The court of appeals issued a new decision on satellite-based monitoring (SBM) of sex offenders this week. It gives further guidance on what the State will need to show to establish that SBM is a reasonable search under the Fourth Amendment in light of Grady v. North Carolina.
The case is State v. Griffin. In Griffin, a defendant convicted of first-degree sexual offense in 2004 was called to court in 2016 (after his release from prison) for an SBM determination hearing (a “bring-back” hearing). By then, the Supreme Court had decided Grady v. North Carolina and the court of appeals had decided State v. Blue and State v. Morris (discussed here). It was therefore clear at that point that the State would need to make a showing (considering the totality of the circumstances, including the nature and purpose of the search and the extent to which it intrudes upon reasonable privacy expectations) that SBM was reasonable in order for the court to impose it. The State tried to do that, presenting information about the defendant’s history in prison and on post-release supervision, the victim’s youth, and the technical capabilities of the tracking device.
Applying G.S. 14-208.40B, the court ordered SBM for 30 years. As to the Grady issue, the court concluded that the need to protect the public outweighed the “de minimis” intrusion upon the defendant’s Fourth Amendment rights.
The defendant argued on appeal that SBM violated his Fourth Amendment rights in light of the criteria set out in State v. Grady, ___ N.C. App. ___ (2018) (the decision that considered Torrey Grady’s case on remand from the Supreme Court, discussed here). In that case, the court of appeals had said that the State failed to establish SBM’s reasonableness in part because it failed to show that SBM was effective in protecting the public from sex offenders. Griffin, slip op. at 9.
Over a dissent, the court of appeals agreed with the defendant, concluding that here, as in Grady, the “State presented no evidence regarding the efficacy of the SBM program.” Id. at 10. The State cited cases discussing sex offender recidivism, but it did not, the court said, present “empirical or statistical reports” on the issue. Id. The State therefore failed to meet its burden, and so the court reversed the trial court order.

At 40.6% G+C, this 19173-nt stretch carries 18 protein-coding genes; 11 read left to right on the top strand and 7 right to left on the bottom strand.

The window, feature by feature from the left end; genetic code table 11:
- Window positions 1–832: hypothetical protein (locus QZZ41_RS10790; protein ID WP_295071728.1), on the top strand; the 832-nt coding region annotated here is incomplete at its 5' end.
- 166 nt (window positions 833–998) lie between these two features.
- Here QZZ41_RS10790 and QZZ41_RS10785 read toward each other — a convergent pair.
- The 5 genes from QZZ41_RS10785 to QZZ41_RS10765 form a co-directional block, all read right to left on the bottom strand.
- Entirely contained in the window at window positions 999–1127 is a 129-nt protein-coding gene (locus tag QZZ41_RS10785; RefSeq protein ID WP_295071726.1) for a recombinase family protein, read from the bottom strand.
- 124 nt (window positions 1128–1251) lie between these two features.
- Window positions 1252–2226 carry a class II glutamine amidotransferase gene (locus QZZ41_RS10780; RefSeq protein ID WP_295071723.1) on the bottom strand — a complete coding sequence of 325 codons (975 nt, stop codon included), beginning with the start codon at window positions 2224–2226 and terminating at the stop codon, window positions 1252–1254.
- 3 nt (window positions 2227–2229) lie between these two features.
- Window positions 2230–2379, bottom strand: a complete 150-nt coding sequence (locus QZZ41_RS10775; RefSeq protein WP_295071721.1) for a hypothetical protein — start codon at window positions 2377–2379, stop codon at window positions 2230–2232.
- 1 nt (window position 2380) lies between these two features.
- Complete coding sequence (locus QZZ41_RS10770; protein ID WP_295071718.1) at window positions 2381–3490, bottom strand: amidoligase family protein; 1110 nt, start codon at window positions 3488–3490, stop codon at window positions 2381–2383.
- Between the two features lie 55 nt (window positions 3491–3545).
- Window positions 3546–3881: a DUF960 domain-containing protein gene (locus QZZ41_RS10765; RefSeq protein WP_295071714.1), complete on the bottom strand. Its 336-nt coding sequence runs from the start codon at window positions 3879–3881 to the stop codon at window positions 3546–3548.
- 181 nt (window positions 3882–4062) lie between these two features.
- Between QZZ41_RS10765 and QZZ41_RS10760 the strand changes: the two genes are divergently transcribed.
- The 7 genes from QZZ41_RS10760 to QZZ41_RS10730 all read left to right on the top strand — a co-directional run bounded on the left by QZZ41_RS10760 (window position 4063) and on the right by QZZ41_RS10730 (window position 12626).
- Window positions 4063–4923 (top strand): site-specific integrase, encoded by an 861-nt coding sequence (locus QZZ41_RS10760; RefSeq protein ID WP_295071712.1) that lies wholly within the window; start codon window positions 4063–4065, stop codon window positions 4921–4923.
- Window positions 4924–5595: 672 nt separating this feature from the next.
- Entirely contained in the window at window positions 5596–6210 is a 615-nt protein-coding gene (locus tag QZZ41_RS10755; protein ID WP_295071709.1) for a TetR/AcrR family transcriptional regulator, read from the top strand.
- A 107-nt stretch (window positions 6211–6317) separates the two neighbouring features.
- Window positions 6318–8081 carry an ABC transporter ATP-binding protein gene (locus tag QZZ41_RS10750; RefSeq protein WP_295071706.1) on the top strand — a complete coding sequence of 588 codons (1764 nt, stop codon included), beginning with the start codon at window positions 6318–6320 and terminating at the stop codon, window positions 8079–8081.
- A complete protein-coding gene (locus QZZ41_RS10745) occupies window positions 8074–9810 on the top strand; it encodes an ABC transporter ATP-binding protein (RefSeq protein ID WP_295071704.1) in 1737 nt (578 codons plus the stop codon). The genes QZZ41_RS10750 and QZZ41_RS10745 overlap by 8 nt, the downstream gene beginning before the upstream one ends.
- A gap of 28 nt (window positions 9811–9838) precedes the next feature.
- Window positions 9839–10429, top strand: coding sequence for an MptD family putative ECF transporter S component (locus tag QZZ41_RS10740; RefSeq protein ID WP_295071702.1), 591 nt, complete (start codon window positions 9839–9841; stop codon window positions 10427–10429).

Judge Bryant dissented (as she did in Grady), concluding that the majority was imposing a standard that went beyond what the Fourth Amendment requires. She pointed out that a lack of evidence about SBM’s effectiveness was but one factor among several that the court had considered as part of the totality of the circumstances in Grady; it was not the sine qua non for meeting the State’s burden that the majority made it out to be.
After Griffin, the State is still searching for a clear roadmap to establishing the reasonableness of SBM. But I suppose a few guideposts have emerged. We know from Grady that if the defendant will be subject to SBM beyond his or her term of probation, parole, or post-release supervision, then the State will likely need to present evidence of how the SBM program works for unsupervised offenders—who are monitored from Raleigh pursuant to this policy, not by local probation staff. And we know from Grady and now Griffin that the State needs to be prepared to offer some evidence about SBM’s efficacy. That evidence shouldn’t come through anecdotes or case citations, but rather through empirical or statistical reports. It seems to me that the pertinent issue in those reports will not be whether sex offenders recidivate at a higher or lower rate than other defendants, but rather whether monitored sex offenders are more or less likely to offend than unmonitored sex offenders. On that front, the leading study appears to be Gies, et al., Monitoring High-Risk Sex Offenders With GPS Technology: An Evaluation of the California Supervision Program Final Report (2012). That study found that offenders monitored by GPS “demonstrate significantly better outcomes for both compliance and recidivism,” see Doe v. Coupe, 143 A.3d 1266, 1277 (Del. Ch. 2016) (discussing the study), but it involved only a subset of California offenders.